‘Suddenly you are responsible for everything – the mortgage, council tax, keeping a roof over your heads. A basic funeral also costs around £3,500.’
Laura, who is a psychology teacher from Wilberfoss, near York, adds: ‘I’ve spoken to people who not only lose their partner, they also lose their home.
‘I see the damage that does to families, and how physical and mental health can suffer. I’m looking forward to using the support payments to look after my son’s future.’
What support is available – and how to claim it
Surviving spouses can claim bereavement support payments of up to £9,800 across 18 months following their partner’s death.
That can be a lifeline for families hit with a loss of a partner or parent. They are likely to face a drop in household income, additional childcare costs and funeral bills.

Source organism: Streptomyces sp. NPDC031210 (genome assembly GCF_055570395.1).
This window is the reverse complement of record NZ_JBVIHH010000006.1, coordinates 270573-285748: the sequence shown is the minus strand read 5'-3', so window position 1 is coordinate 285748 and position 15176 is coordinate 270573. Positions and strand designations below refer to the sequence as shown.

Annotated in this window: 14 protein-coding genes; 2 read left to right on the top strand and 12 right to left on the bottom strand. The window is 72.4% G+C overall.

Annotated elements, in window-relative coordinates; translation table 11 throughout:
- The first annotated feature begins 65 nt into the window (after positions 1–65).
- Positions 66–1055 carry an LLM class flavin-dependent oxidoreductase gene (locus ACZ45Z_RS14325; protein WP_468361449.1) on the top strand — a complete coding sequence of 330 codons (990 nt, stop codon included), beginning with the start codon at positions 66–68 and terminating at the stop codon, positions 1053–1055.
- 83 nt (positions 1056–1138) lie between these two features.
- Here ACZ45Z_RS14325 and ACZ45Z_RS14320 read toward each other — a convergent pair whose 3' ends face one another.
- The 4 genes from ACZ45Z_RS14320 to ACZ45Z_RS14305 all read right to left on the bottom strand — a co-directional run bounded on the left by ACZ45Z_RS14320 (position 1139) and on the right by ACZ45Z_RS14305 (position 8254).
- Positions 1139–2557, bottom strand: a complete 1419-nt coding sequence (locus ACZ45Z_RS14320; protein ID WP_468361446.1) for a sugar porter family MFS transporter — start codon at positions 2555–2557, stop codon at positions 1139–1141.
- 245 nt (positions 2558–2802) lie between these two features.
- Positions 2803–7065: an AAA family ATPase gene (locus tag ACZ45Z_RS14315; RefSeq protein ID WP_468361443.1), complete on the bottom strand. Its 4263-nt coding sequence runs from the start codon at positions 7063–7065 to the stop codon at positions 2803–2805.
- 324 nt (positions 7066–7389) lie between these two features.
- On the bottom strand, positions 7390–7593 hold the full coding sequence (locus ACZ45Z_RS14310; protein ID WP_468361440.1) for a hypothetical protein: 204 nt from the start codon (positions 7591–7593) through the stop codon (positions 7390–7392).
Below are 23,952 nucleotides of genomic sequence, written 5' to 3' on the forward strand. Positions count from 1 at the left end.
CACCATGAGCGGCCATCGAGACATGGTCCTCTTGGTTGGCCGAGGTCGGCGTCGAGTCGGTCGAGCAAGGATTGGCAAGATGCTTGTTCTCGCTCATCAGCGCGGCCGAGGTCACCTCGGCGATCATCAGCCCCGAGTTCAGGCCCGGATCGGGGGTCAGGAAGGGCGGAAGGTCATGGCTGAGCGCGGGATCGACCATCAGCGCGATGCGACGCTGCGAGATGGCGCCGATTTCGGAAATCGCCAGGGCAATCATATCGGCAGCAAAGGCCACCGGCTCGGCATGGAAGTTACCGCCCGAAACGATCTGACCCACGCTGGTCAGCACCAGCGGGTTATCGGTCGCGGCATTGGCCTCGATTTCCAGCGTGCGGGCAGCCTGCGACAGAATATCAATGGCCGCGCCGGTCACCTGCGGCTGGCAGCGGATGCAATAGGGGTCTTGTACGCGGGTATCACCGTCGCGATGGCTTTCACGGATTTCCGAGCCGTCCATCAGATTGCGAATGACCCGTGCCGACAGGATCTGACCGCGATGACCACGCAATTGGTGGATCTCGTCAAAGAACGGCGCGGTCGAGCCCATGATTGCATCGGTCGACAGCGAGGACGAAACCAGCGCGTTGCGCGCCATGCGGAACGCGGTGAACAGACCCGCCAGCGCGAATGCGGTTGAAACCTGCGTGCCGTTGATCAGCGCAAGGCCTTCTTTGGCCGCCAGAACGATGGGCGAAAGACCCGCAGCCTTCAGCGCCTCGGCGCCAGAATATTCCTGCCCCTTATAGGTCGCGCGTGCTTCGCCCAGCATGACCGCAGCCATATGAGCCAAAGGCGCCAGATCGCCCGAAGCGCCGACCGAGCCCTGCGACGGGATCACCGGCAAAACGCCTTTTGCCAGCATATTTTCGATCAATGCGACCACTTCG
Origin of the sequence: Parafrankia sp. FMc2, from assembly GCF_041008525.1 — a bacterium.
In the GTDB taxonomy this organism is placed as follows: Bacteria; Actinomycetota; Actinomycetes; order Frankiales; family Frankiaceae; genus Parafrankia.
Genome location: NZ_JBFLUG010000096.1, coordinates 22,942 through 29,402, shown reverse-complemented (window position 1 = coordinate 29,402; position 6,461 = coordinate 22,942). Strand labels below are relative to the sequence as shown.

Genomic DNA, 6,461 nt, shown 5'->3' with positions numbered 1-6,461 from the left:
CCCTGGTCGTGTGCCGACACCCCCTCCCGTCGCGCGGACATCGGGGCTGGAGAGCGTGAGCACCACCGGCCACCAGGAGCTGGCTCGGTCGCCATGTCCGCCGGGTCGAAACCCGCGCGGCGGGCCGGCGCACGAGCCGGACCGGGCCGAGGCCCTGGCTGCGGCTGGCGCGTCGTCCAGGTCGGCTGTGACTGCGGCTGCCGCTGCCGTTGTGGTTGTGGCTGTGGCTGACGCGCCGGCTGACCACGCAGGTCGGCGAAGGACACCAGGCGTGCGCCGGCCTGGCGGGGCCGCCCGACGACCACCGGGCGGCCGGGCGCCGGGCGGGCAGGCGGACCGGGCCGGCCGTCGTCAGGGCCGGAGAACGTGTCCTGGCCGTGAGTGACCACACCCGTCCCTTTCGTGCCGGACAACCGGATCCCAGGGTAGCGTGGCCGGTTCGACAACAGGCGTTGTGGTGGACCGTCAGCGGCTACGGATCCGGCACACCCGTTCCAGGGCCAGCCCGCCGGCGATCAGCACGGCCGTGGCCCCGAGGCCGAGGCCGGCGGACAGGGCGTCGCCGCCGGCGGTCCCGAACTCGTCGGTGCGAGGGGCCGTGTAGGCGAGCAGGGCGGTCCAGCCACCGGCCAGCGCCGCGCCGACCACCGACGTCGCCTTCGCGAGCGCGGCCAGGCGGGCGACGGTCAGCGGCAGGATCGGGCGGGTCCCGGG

To be eligible, the bereaved must have been under State pension age when their partner died.
The partner must have paid National Insurance contributions for at least 25 weeks in one tax year since 1975 or died because of an accident at work or a disease caused by work.
Bereaved spouses receive £2,500 plus £100 monthly for 18 months, or if they are entitled to child benefit, they receive £3,500 plus £350 for 18 months.
At the moment, payments are still made only to families where the couple were married or in a civil partnership. However, with next year’s changes, back payments will be made as lump sums back to August 30, 2018.
The bereavement support payments, introduced in 2017, replaced the more generous widowed parent’s allowance, which had been in place since 2001.